Validating an enum with flags is a little more complicated since the IsDefined method is not enough to make the difference between Defined and Valid:

public static bool IsValidEnumValue(this System.Enum value)
{
    if (value.HasFlags())
        return IsFlagsEnumDefined(value);
    else
        return value.IsDefined();
}

private static bool IsFlagsEnumDefined(System.Enum value)
{// modeled after Enum's InternalFlagsFormat
    Type underlyingenumtype = Enum.GetUnderlyingType(value.GetType());
    switch (Type.GetTypeCode(underlyingenumtype))
    {
        case TypeCode.Int16:
        case TypeCode.Int32:
        case TypeCode.Int64:
        case TypeCode.SByte:
        case TypeCode.Single:
            {
                object obj = Activator.CreateInstance(underlyingenumtype);
                long svalue = System.Convert.ToInt64(value);
                if (svalue < 0)
                    throw new ArgumentException(
                        string.Format("Can't process negative {0} as {1}
                        enum with flags", svalue, value.GetType().Name));
            }
            break;
        default:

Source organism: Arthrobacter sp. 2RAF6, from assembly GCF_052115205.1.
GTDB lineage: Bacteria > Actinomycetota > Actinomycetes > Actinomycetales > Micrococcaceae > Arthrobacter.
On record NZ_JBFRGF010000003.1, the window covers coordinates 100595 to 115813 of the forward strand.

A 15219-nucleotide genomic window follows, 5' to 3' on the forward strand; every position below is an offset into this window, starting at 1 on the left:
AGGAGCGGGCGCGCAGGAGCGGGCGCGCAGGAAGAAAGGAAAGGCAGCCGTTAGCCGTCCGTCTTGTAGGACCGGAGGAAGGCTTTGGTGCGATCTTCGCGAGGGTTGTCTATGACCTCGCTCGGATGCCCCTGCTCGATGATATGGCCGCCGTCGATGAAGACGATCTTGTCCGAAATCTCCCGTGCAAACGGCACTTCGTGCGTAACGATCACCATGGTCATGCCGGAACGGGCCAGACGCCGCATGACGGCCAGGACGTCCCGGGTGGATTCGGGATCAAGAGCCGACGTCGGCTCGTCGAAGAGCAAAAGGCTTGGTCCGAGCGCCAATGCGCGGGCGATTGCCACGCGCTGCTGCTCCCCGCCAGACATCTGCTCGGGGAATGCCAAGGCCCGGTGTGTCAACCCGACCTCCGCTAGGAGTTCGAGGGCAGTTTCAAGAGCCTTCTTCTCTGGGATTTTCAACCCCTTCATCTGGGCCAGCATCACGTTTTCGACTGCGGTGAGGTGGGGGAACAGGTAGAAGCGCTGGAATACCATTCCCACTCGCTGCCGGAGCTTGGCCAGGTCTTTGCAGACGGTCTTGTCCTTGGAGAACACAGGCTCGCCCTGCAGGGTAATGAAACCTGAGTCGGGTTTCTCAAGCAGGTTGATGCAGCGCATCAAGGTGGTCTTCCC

break;
    }

    ulong flagsset = System.Convert.ToUInt64(value);
    Array values = Enum.GetValues(value.GetType());//.Cast<ulong />().ToArray<ulong />();
    int flagno = values.Length - 1;
    ulong initialflags = flagsset;
    ulong flag = 0;
    //start with the highest values
    while (flagno >= 0)
    {
        flag = System.Convert.ToUInt64(values.GetValue(flagno));
        if ((flagno == 0) && (flag == 0))
        {
            break;
        }
        //if the flags set contain this flag
        if ((flagsset & flag) == flag)
        {
            //unset this flag
            flagsset -= flag;
            if (flagsset == 0)
                return true;
        }
        flagno--;
    }
    if (flagsset != 0)
    {
        return false;
    }
    if (initialflags != 0 || flag == 0)
    {
        return true;
    }
    return false;
}

public static bool HasFlags(this System.Enum value)
{
    return value.GetType().GetCustomAttributes(typeof(System.FlagsAttribute),
        false).Length > 0;
}

The workhorse of the validation is the IsFlagsEnumDefined method which is a modified Enum.InternalFlagsFormat that can be obtained using the reflector.

Converting a Variable to an Enum

So far, I've been dealing with enum values that were validated after a value has been assigned. Since prevention sometimes is better than a cure, let's look at some conversion issues. If you are in a checked block and use casting for an integral value like below:

checked
{
    //MultiHue has the underlying type of sbyte: -127...127
    MultiHue mh = (MultiHue)(object)128;//InvalidCastException
    int i = 128;
    mh = (MultiHue)i;//OverflowException

}

An OverflowException or InvalidCastException will be thrown if a conversion to the underlying type of the enum cannot be performed.